Re: [Histonet] mapping capillary perfusion pattern

From:Geoff McAuliffe

Dear Lei:

    Capillary bed perfusion varies depending on many local (microscopic) 
factors. Even in a hindlimb at rest capillary perfusion will vary with 
time and perfusion will depend on factors you probably can't measure. I 
would suggest not perfusing with anything; clamp the major vessels to 
trap the blood in the capillary beds. Then either fix or freeze and use 
benzidine or diaminobenzidine to demonstrate the hemoglobin in the red 
cells trapped in the capillaries. Someone did  this many years ago, 
published their method in the journal Stain Technology (now known as 
Biotechnic and Histochemistry), I think they were looking at vasa recta 
in the kidney.


zhangl wrote:

> Hi Histonetters,
> I am currently doing a project to map the capillary perfusion pattern 
> in perfused rat hindlimb. In this system, aorta and vena carva are 
> cannulated and single hindlimb is perfused wtih BSA buffer. What I 
> have tried was to infuse GSL-1 ( a glycoprotein shown to specifically 
> bound to small vessels ) for 30min, thus those perfused capillaries 
> would be labeled with GSL-1. Then I cut frozen muscle sections and 
> stain them with GSL-1 antibobidies etc. What I found was nearly all 
> available capillaries were labeled. I suspect that since GSL-1 was 
> infused for so long time,  some capillaries having trivial flow thus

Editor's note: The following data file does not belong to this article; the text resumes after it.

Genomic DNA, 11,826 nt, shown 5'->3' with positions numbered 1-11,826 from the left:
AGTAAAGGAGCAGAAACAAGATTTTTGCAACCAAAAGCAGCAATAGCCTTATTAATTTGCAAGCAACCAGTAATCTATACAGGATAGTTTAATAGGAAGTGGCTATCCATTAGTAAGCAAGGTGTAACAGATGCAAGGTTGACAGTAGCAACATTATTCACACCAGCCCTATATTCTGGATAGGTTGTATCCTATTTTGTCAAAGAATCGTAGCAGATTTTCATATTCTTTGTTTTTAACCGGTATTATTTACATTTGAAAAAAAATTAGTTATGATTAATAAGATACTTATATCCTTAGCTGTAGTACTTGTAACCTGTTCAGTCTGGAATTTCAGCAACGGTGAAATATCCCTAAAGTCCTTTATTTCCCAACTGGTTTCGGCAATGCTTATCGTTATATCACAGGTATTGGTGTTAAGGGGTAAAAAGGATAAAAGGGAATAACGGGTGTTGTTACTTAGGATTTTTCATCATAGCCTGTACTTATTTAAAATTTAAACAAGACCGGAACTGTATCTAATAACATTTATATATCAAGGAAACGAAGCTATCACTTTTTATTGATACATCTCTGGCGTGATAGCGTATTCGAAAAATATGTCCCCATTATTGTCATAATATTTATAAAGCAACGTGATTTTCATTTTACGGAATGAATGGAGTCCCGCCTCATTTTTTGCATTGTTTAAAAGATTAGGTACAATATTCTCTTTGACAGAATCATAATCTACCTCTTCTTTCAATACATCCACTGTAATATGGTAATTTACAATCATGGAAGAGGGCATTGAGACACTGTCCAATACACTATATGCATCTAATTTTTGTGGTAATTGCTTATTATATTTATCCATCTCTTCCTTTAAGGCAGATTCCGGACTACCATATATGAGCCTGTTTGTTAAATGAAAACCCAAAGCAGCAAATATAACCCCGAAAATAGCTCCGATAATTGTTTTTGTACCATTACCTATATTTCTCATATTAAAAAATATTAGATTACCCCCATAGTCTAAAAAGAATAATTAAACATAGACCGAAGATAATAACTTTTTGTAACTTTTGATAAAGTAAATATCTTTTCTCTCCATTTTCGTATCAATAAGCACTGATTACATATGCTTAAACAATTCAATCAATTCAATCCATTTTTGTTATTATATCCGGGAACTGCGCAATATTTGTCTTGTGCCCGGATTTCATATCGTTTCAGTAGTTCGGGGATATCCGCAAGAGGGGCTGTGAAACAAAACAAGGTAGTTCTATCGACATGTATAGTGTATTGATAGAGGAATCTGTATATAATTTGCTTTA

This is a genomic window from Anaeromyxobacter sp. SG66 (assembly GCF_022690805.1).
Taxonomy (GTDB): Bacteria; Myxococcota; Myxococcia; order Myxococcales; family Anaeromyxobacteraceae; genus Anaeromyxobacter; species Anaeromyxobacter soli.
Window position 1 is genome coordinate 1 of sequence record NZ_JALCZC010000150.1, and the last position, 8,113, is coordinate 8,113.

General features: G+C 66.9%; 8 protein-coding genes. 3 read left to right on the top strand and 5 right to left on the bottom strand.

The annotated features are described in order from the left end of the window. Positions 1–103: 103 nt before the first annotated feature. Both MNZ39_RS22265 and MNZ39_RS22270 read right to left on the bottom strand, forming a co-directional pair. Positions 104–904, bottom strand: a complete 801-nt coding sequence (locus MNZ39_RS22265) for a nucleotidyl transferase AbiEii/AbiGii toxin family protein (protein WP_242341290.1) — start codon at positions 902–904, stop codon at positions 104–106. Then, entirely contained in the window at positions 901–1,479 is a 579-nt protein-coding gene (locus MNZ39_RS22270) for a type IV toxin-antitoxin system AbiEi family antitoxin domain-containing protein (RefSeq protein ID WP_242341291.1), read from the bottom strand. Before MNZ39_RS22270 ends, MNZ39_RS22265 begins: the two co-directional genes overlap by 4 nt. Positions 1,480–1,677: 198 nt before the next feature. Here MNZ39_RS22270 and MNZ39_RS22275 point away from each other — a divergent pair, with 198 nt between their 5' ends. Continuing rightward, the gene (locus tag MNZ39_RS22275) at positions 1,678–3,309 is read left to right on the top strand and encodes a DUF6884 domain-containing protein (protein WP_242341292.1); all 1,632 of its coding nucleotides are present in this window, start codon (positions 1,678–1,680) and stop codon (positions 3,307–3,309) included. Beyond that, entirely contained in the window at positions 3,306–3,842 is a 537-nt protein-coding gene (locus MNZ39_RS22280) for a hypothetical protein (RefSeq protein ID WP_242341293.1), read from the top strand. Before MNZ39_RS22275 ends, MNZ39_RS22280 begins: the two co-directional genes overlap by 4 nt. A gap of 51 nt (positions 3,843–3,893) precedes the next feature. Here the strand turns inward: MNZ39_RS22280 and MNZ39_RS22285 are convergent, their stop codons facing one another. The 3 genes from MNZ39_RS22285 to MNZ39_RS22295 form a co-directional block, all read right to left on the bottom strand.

> not being functionally perfused were labeled as well. This method 
> could give me overestimated number of perfused capillaries. Has anyone 
> have similar experience?
> Next idea is to perfuse 2.5% glutaraldehyde at constant pressure for 
> 5min. Then I stain frozen muscle sections with GSL-1. Those perfused 
> capillared will be fixed and keep open, unperfued capillaries would 
> remain closed and appear as a dark dot on the sections. During the 
> perfusion fixation, perfusion pressure goes up presumably due to the 
> cross-linkage in perfused vessels, I need to reduce the perfusion flow 
> rate accordingly to keep pressure constant, also not let red blood 
> cell be washed out because this means recruiting unperfused 
> capillaries, in turn altering flow pattern. Although glutaraldehyde is 
> perfused for a fixed period, the total amount glutaraldehyde going 
> through vascular bed is different for each experiment due to the 
> variation in perfusion flow. My question is in my case whether the 
> time of perfusion fixation or the amount of fixative mainly determines 
> the degree of fixation? Has anyone similar experience? any suggestion 
> and advice is greatly appreciated.
> Lei Zhang
> Biochemistry, medicine school
> University of Tasmania, Australia
> 61 03 6226 2669
> _______________________________________________
> Histonet mailing list

Geoff McAuliffe, Ph.D.
Neuroscience and Cell Biology
Robert Wood Johnson Medical School
675 Hoes Lane, Piscataway, NJ 08854
voice: (732)-235-4583; fax: -4029

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